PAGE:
Getting Positive Feedback

I’ve noticed that founders often optimize for finding the most positive feedback possible. That’s directionally a good move and it aligns well with Paul Graham’s idea that it’s “better to make a few users love you than a lot ambivalent.” The benefits of positive feedback in conversations with potential customers are clear: you validate your product, build up a network of fans, and get to iterate towards what specific dimension of your product drives the most value.

But once in a while I run into early-stage founders who have nothing but positive feedback from all parties or have a hard time naming objections and complaints. You’d think that’s great news, but it always makes me a little uncomfortable as an investor. It usually indicates that the founder is exaggerating demand or they’re not executing their validation correctly. If literally everything you hear is positive, it probably indicates that users aren’t being totally honest in their feedback or you’re not pushing hard enough to establish an initial cult following. Here are two things to keep in mind as you talk to users:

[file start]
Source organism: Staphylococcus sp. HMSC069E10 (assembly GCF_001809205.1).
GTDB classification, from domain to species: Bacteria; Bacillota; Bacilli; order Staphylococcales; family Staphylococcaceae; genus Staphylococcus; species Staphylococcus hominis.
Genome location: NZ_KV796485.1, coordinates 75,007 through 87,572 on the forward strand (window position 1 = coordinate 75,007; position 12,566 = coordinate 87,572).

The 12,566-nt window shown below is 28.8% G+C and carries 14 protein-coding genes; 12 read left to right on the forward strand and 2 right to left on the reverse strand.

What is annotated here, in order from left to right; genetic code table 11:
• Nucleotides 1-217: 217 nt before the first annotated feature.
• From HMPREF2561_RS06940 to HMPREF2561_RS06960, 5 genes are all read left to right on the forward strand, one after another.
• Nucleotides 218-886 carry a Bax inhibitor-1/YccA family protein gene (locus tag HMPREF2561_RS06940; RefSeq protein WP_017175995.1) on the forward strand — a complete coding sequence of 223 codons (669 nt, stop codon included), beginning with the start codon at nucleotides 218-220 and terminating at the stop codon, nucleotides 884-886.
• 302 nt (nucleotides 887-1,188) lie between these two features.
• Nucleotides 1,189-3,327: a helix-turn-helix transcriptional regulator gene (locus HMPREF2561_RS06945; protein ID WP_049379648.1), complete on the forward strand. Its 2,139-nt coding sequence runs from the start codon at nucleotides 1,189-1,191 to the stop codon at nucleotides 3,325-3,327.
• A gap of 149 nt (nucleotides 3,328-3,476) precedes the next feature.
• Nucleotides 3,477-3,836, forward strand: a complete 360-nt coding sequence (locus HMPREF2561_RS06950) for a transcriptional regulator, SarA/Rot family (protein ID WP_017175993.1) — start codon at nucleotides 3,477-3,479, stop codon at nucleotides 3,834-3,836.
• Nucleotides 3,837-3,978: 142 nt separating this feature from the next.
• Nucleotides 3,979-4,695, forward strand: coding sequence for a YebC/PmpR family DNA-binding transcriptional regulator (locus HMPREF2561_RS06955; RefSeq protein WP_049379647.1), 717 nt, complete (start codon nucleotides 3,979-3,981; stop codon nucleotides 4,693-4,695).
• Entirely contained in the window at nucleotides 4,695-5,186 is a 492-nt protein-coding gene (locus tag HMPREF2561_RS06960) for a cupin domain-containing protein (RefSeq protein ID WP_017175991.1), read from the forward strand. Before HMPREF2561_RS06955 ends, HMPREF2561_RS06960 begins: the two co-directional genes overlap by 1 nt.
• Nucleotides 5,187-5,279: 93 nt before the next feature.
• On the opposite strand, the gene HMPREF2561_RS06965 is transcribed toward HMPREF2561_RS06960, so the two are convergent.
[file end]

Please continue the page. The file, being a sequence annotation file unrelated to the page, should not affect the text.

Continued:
Remove bias

Users won’t want to hurt your feelings. Make sure you present your startup as someone else’s idea. Or as a product already on the market which you happen to be researching. While users will have no problem criticizing an fintech product, they’ll be too nice to healthcare products or other “socially positive” businesses. Take every precaution to make sure the feedback your getting will match up with users’ revealed preferences (true needs) when the product comes to market.

Take what you can get

If people say they love your product, then make your ask larger and larger until you’re out of slack. In the early days of Stripe, the Collison brothers would ask people whether or not they would use Stripe. If the user said they would, the Collison brothers didn’t stop there. They’d respond with “great, give me your laptop and I’ll get you up and running.”

If you’re simply interviewing people, ask them to sign up for the beta waitlist. If that still works, ask them to refer you their friends as well for your waitlist. If that still works, ask them to pre-pay for a discount when the product launches. This will not only tell you how badly people actually want your business, it’ll build up your customer base! This is also super useful for investors.